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Colostrum

By Jesse Kornbluth
Published: Jun 18, 2017
Category: Health

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Gwyneth Paltrow is all over “leaky gut.”

The Wikipedia entry begins with this sentence: “Leaky gut syndrome is a hypothetical, medically unrecognized condition.”

If I spent a minute searching, I’m sure I could find a third strike against the latest in an endless series of treatments for over-privileged First World neurotics.

The thing is, I’ve been taking Colostrum for “leaky gut” — the unfortunate marketing term for “increased intestinal permeability” — for a month. And while I can’t prove it’s the reason I’m feeling more energetic and cheerful — there have been several encouraging life developments recently — I have unfailingly put a spoonful of white powder in a water glass first thing each morning and last thing each night. And I have every intention of doing that for another month before taking a break.

I’m an idiot at science. But I’m willing to endorse the wisdom of Hippocrates: “All disease begins in the gut.” Ok, not genetic disease, but in 400 BC, nobody was thinking about that.

Colostrum, as mothers know, is the first food that women make. It’s thus the first liquid available to the newborn baby. As it contains antibodies and is high in protein, it works in the gut to stabilize the baby’s digestive system and protect the newborn against disease — it’s sometimes described as “the seed of the immune system.”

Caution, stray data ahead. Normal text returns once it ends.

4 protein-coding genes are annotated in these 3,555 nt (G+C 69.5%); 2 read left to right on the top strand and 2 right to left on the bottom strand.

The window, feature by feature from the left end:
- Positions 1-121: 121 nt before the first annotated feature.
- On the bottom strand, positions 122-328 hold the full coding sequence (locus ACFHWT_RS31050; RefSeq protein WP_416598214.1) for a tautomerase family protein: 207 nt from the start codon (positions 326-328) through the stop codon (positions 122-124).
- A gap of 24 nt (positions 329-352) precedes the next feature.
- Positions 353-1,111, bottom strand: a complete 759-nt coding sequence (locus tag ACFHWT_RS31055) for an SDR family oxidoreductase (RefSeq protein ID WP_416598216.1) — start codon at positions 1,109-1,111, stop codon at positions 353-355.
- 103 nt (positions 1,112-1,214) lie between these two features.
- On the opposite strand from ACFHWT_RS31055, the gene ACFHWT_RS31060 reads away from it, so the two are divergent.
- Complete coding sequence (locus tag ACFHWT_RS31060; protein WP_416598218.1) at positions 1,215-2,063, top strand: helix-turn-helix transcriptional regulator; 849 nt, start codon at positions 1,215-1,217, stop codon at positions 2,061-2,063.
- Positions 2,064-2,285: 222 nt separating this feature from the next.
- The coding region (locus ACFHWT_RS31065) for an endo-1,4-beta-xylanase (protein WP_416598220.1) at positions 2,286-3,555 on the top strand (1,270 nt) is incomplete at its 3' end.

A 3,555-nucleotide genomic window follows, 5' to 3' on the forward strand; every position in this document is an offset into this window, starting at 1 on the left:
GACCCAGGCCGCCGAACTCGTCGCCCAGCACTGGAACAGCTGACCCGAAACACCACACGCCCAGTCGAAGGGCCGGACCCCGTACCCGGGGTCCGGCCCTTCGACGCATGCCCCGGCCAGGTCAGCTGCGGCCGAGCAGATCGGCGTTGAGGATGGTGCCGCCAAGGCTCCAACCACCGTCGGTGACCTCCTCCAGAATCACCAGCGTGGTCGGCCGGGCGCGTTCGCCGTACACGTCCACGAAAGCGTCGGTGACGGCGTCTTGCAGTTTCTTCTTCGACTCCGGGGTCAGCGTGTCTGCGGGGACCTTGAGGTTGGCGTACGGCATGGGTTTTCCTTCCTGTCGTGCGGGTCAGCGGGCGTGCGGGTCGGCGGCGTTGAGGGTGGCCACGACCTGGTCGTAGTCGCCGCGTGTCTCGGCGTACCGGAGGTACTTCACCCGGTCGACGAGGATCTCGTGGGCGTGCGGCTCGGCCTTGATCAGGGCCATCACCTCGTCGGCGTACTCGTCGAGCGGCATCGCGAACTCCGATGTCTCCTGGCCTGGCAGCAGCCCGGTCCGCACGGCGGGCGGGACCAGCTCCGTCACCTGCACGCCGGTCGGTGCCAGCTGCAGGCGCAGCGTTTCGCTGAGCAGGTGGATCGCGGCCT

Colostrum is said to be useful for adults because it deals with the bacteria in our digestive tracks — bacteria that is there in all of us in large quantities, even those of us with innards as pristine as Gwyneth Paltrow’s. As the lining of our digestive tracts is porous, some bacteria leaks out. Our immune systems send soldiers to fight them, but not before there’s inflammation. And our immune systems pay a price for these battles. In this story, Colostrum comes to the rescue.

There are many ways to take Colostrum. I like the advice I got: lightly vanilla-flavored bovine powder, dissolved in water. Of the powders, the superior brand seems to be Sovereign Laboratories, which produces Colostrum “from only pasture-raised, grass-fed, antibiotic-free cows that is tested and certified free of other hormones and pesticides. The milk used to make Sovereign Laboratories Colostrum is obtained only after calves have gotten all the first milk they require (you won’t be stealing some poor calf’s immune system).”

Sovereign colostrum isn’t cheap, but a 16-ounce package lasts two months. And you can buy it in smaller quantities. [To buy Sovereign Colostrum from Amazon, click here.]

Does “leaky gut” cause chronic inflammation throughout the body? Can it be the trigger for chronic fatigue syndrome, rheumatoid arthritis, lupus, migraines and multiple sclerosis? For many health professionals, such claims are ludicrous. I don’t have a point-of-view or any medical expertise. All I know is: I’m feeling good today.